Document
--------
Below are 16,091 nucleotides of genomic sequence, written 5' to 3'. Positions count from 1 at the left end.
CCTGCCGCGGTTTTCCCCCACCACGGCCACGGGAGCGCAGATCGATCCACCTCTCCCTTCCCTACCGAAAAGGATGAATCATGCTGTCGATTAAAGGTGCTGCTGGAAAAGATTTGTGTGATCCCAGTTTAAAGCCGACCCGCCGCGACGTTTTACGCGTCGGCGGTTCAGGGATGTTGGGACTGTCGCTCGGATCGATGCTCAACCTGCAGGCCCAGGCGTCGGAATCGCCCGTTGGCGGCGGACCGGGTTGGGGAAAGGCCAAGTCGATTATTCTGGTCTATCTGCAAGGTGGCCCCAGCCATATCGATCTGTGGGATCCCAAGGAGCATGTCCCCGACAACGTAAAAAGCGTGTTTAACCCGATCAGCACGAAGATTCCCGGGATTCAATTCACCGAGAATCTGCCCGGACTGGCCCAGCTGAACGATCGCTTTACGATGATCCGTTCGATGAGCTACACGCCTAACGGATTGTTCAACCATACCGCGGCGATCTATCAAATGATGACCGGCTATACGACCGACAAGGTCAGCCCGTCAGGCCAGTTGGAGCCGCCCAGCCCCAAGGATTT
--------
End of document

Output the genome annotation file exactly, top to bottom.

Below are 16,091 nucleotides of genomic sequence, written 5' to 3'. Positions count from 1 at the left end.
CCTGCCGCGGTTTTCCCCCACCACGGCCACGGGAGCGCAGATCGATCCACCTCTCCCTTCCCTACCGAAAAGGATGAATCATGCTGTCGATTAAAGGTGCTGCTGGAAAAGATTTGTGTGATCCCAGTTTAAAGCCGACCCGCCGCGACGTTTTACGCGTCGGCGGTTCAGGGATGTTGGGACTGTCGCTCGGATCGATGCTCAACCTGCAGGCCCAGGCGTCGGAATCGCCCGTTGGCGGCGGACCGGGTTGGGGAAAGGCCAAGTCGATTATTCTGGTCTATCTGCAAGGTGGCCCCAGCCATATCGATCTGTGGGATCCCAAGGAGCATGTCCCCGACAACGTAAAAAGCGTGTTTAACCCGATCAGCACGAAGATTCCCGGGATTCAATTCACCGAGAATCTGCCCGGACTGGCCCAGCTGAACGATCGCTTTACGATGATCCGTTCGATGAGCTACACGCCTAACGGATTGTTCAACCATACCGCGGCGATCTATCAAATGATGACCGGCTATACGACCGACAAGGTCAGCCCGTCAGGCCAGTTGGAGCCGCCCAGCCCCAAGGATTT